I have a dream. My dream is to make a positive difference in someone’s life and that the act will be remembered.That’s hard to do when you are a person who is perfectly happy to be in the background. I won’t be front and center. I’m not an adrenaline junky. If life was a movie set, I would be the lighting person. Equally important role, but who sticks around reading the credits for the lighting persons name? If you see me, I will be in the back, quietly helping and working. I will work even harder to stay out of the spotlight.So, how will I make a positive difference to one person in the background?I am in Malawi, when another support member of the group is questioning her role. Why am I here? What am I doing to make a difference? She looks around and looks at the medical staff like they are more valued. This hits me hard as I often feel the same way and I am medical. I want to offer words of comfort, but I know those words will not help. It is the same words spoken to me and I still have those insecurities and self doubt. As the days pass this is still weighing on me. She has value, every step of this is dependent on her role. She plans and organizes. Without that we wouldn’t be here to do the part we do. I also know those words won’t help as I have heard them and I know it to be true but the self doubt remains.I am in Kalupe, working the pharmacy. It is the end of the last day of clinic. It is busy and I am only vaguely aware of my surrounding. I glance up and a Malawian women is eyeing me, she strides with purpose and her eyes never drop from my glance. She approached with haste and begins speaking her native Chichewa. She speaks fast and with passion. I cannot understand. I immediately think, I forgot to give her something, she feels she was not treated appropriately, what did I miss? I call for my Malawian interpreter Lucy.“Lucy! I need you to tell me what she is saying.”Conversation begins in Chichewa and once again I am lost from the conversation.Lucy turns to me and says…“She wants you to know that she remembers you from last year. She came in with severe malaria. Because of you and the other American’s she received medications. She says thank you. She says you saved her life and wants you to know she is fine.”Tears form quickly and we embrace each other.It takes a village to care for a village. It takes people with different talents and passions, who can work together to achieve a common goal.In the background, I was remembered. Life goal achieved thanks to God, this team, and VIP.Thank you to everyone on this team for your talent, support, and friendship. We are now family.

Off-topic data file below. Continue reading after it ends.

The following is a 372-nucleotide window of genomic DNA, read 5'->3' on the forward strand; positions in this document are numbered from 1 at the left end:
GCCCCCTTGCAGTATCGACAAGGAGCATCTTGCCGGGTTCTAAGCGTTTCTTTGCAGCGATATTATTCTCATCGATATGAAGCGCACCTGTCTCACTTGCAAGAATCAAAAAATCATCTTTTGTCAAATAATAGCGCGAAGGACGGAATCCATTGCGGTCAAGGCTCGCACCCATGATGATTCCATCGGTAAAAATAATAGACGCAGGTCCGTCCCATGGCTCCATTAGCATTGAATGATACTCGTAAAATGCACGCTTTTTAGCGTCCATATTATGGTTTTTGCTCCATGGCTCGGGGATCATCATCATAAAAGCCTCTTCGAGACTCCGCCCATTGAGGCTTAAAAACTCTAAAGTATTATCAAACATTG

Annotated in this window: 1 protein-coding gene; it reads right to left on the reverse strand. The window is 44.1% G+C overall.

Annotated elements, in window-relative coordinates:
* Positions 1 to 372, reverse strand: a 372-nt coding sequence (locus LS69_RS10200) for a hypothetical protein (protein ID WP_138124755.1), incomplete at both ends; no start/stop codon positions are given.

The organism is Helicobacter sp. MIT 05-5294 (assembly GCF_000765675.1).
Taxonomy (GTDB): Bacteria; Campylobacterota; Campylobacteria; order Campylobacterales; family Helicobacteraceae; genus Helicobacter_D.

“Alone we can do so little; Together we can do so much” – Helen Keller
Written by Shawna Whitford